ABA President-Elect Vows to Help End Human Trafficking
American Bar Association President-Elect Laurel Bellows expressed confidence that the association would do its part to eliminate one of the fastest-growing crimes in the country.
“We are going to take the expertise of the ABA and end human trafficking in the U.S.,” she said. “But the ABA is not going to do it alone.”
Bellows was one of five speakers at a panel sponsored by the ABA Section of International Law titled, “Human Trafficking: Modern-Day Slavery on a Global Scale.”
Bellows, who has announced that human trafficking is a presidential initiative in the upcoming year, discussed how the ABA would partner with other organizations to tackle the issue. The programs already underway include the development of a uniform human trafficking law for states to adopt and business conduct standards for companies to use to eliminate slave labor from their supply chains. The ABA Task Force on Human Trafficking will also help train first responders to identify victims and promote pro bono work by lawyers to handle human trafficking cases. An awareness campaign is planned as well, something all five of the speakers agreed is necessary.
“Most people think of human trafficking as an international issue…but it happens here,” said Anita Alvarez, the Cook County (Ill.) State’s Attorney. “The people that are being trafficked are all local, not foreign-born.”
“This is a crime that will happen anywhere and everywhere,” added U.S. Ambassador Luis CdeBaca, senior adviser to the U.S. Secretary of State Office to Monitor and Combat Trafficking in Persons.
According to the United Nations, human trafficking involves the act of recruiting, transporting, transferring, harboring or receiving a person through use of force, coercion or other means for the purpose of exploiting them. The U.N. says it is the third-largest criminal industry in the world.
However, the panelists discussed how the term “human trafficking” is not entirely accurate. Many victims have never been moved, and some are not involved in prostitution. They are forced to work in factories, homes and other places without pay.
“You can call it whatever you want to, but at the end of the day, it’s slavery,” CdeBaca said.
In the U.S., laws to prevent trafficking are inconsistent among the states. Forty-two have some criminal laws on the books, but only 10 states have a “complete package” including criminal prosecution, civil remedies and victim services, according to Anita Ramasastry, a law professor at the University of Washington. Ramasastry is also a vice-chair of the Uniform Law Commission’s Human Trafficking Drafting Committee, which is trying to develop a singular law on the issue that all states can adopt.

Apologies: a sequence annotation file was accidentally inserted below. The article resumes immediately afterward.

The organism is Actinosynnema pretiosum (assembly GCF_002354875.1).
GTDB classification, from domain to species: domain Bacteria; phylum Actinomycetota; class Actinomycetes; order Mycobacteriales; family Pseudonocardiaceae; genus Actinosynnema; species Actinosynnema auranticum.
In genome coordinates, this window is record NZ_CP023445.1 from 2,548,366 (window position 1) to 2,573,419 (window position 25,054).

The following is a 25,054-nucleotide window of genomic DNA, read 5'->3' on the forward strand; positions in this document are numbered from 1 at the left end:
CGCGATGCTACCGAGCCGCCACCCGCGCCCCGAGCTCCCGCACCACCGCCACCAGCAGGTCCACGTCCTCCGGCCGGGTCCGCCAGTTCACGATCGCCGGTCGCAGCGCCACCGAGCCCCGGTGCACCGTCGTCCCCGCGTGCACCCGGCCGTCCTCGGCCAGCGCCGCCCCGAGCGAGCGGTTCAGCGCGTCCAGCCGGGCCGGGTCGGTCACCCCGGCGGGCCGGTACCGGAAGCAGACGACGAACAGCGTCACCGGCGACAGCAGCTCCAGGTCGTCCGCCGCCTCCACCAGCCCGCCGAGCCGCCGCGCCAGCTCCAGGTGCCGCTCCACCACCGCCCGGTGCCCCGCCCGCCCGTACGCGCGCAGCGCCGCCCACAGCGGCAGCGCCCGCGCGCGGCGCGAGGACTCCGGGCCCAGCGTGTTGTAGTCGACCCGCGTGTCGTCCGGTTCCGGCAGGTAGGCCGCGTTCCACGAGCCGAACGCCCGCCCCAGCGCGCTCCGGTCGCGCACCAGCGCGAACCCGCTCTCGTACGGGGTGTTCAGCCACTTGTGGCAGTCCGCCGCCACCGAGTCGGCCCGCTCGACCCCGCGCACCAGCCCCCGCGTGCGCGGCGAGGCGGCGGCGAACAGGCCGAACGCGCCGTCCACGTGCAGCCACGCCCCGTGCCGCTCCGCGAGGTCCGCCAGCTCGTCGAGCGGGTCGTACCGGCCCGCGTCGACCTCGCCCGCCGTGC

Illinois is one state with a more comprehensive approach. Alvarez calls the program “victim-centered, not victim-built.” One of the first steps involved changing the mindset of law enforcement that prostitutes are victims, not criminals. By decriminalizing juvenile prostitution, for example, victims are not pressured to testify, and they receive much-needed social services such as counseling. Another tool allows prosecutors to use wiretaps. Finally, those who solicit sex face increased fines and penalties—even their cars can be impounded. Alvarez says Cook County has charged 56 defendants under the law passed just two years ago.
Lawyers need to be aware of the risk to the companies they represent, CdeBaca added. Not only can illicit activity harm the reputation of the brand, he said, citing recent cases involving companies like Nike and Wal-Mart, but it also raises liability issues, especially as it relates to forced labor.
Serving as moderator for the discussion was Kenneth Thompson II , general counsel of Reed Elsevier, the parent company of LexisNexis. Thompson cautioned corporate lawyers about liability issues. “We need increased focus on the fact that this is a developing area of concern for business, from a reputational standpoint and a pure liability standpoint,” he said. Thompson explained that LexisNexis has made Combating Human Trafficking a key component of its Rule of Law Initiative. Its efforts aim to raise global awareness to help eradicate industry demand and encourage further pro bono efforts to end human trafficking.
A critical component to awareness of human trafficking has to be the survivors themselves, argued Karen Stauss, director of programs for Free the Slaves, a non-profit organization based in Washington, D.C.
“The greatest experts on this issue are the survivors,” she said. “They are starting their own organizations, and they are the most effective trainers.”
Portions of the award-winning documentary “Not My Life” were shown during the program.